“Whoever takes a life — unless as a punishment for murder or mischief in the land — it will be as if they killed all of humanity” (5:32). This verse of the Holy Quran should ensure that forgiveness for heinous crimes like murder flow from the “community or its legal organs (state) and not the victim’s heirs”.

As punishment for murder has been legally watered down, even the ruling Pakistan People’s Party of Sindh hasn’t deemed it ethically necessary to suspend or remove its accused lawmaker Jam Awais, currently in jail. Let’s also not forget that the federal environment minister is also from the Pakistan People’s Party.

Earth’s ecology is only as strong as its weakest link. Planting trees alone will never, ever suffice if animals and birds facing extinction are not protected. And Houbara Bustards will go extinct if they continue to be used as a foreign policy concession in whatever geo-political empire we are trying to build on our planet at the cost of the very planet.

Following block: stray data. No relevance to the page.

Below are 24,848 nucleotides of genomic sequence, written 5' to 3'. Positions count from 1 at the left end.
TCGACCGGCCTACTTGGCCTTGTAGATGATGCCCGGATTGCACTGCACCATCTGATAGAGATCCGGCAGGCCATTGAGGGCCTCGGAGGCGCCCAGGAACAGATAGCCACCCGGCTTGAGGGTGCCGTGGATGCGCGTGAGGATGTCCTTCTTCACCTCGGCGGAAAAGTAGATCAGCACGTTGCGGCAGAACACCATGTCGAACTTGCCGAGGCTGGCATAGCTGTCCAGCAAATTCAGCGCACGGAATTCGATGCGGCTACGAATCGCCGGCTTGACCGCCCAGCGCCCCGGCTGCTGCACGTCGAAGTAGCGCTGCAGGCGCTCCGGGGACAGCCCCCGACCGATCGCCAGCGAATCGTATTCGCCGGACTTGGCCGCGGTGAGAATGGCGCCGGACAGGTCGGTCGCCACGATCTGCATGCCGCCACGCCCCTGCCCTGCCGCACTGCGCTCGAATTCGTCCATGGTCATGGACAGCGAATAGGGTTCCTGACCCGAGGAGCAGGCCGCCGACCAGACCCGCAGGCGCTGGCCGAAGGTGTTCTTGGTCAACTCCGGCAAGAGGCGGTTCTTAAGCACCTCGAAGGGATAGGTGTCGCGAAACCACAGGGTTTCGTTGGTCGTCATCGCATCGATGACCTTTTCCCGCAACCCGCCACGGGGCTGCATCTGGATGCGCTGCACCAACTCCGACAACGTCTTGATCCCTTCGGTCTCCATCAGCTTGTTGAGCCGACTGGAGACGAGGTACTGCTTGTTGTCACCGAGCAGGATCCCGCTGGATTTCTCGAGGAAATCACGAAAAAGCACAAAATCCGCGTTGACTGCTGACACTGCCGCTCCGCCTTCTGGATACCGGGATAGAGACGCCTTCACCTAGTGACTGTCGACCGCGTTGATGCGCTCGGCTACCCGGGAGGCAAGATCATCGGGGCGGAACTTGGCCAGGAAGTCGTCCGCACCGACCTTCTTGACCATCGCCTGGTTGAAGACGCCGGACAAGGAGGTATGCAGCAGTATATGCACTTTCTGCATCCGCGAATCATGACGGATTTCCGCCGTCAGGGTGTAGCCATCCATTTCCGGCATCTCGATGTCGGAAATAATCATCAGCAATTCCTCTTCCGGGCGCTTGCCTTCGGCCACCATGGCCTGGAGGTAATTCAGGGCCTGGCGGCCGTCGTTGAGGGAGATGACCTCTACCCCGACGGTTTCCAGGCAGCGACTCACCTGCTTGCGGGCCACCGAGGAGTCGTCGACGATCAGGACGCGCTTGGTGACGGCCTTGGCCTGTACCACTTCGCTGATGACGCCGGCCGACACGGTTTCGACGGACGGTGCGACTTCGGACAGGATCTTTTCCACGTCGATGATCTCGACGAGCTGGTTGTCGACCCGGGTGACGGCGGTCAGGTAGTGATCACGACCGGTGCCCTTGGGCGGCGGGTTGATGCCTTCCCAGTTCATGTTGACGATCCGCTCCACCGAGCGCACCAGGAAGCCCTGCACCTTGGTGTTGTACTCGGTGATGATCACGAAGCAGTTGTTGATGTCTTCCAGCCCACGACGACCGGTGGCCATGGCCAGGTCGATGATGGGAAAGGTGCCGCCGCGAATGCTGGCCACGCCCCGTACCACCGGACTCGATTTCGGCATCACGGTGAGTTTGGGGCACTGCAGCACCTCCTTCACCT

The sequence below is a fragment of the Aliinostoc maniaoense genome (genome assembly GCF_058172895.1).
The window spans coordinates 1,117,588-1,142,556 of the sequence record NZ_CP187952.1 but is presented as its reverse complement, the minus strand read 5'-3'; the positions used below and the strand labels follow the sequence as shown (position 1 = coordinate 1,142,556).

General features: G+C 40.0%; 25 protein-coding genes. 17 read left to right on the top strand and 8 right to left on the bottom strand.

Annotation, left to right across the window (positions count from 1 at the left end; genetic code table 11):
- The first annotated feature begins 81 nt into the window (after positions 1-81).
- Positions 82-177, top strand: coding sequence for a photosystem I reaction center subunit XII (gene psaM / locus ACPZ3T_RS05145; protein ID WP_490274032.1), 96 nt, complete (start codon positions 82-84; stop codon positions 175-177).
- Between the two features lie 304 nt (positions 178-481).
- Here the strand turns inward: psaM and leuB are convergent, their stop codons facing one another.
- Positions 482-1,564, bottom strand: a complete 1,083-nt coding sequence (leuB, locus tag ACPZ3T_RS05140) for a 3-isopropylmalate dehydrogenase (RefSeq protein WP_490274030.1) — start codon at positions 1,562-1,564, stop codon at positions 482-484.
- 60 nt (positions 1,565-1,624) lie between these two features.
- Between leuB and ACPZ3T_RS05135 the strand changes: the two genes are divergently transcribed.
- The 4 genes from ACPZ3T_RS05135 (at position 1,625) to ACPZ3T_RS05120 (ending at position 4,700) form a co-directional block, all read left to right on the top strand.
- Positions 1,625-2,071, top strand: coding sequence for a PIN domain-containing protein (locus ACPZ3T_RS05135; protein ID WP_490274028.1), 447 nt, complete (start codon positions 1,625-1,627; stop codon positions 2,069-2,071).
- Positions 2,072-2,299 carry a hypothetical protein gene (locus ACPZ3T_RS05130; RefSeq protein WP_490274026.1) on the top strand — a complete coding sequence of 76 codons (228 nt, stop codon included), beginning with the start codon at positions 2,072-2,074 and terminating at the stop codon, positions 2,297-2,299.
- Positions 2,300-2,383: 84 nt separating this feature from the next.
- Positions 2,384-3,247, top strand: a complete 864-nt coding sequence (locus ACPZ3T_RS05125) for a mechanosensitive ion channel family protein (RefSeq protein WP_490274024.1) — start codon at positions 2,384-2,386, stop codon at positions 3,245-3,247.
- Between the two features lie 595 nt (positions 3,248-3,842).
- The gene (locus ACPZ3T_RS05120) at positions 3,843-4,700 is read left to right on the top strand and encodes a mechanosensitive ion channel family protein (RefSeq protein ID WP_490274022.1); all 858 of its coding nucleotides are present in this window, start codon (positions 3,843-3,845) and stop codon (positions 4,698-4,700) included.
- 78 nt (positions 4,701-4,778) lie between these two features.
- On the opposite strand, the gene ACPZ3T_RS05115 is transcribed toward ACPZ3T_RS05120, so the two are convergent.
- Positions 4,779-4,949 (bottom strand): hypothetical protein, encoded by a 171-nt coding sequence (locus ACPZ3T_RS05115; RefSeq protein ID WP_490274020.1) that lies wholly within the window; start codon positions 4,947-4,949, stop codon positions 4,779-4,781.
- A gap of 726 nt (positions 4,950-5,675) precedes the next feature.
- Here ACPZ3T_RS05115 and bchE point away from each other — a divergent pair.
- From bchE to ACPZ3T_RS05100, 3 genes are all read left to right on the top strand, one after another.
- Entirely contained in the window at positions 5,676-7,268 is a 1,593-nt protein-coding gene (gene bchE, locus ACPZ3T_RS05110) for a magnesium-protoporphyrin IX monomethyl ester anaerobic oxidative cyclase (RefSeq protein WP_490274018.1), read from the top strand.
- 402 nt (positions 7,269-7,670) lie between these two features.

The world knows we are not responsible for the current deterioration of our climate, but we are definitely responsible for protecting the lives and legacy of our eco-warriors. If the killers of Nazim Jokhio are not brought to justice, environmental crimes will only increase because whistle-blowers will be too scared to come forward, and that will play right into the hands of the powerful mafias.

Nazim Jokhio’s murder is a national tragedy and a crime against the state. If he’s not provided justice, will Pakistan be in a moral position to expect environmental justice for itself.

Munazza Siddiqui
Munazza Siddiqui
The writer is a senior journalist.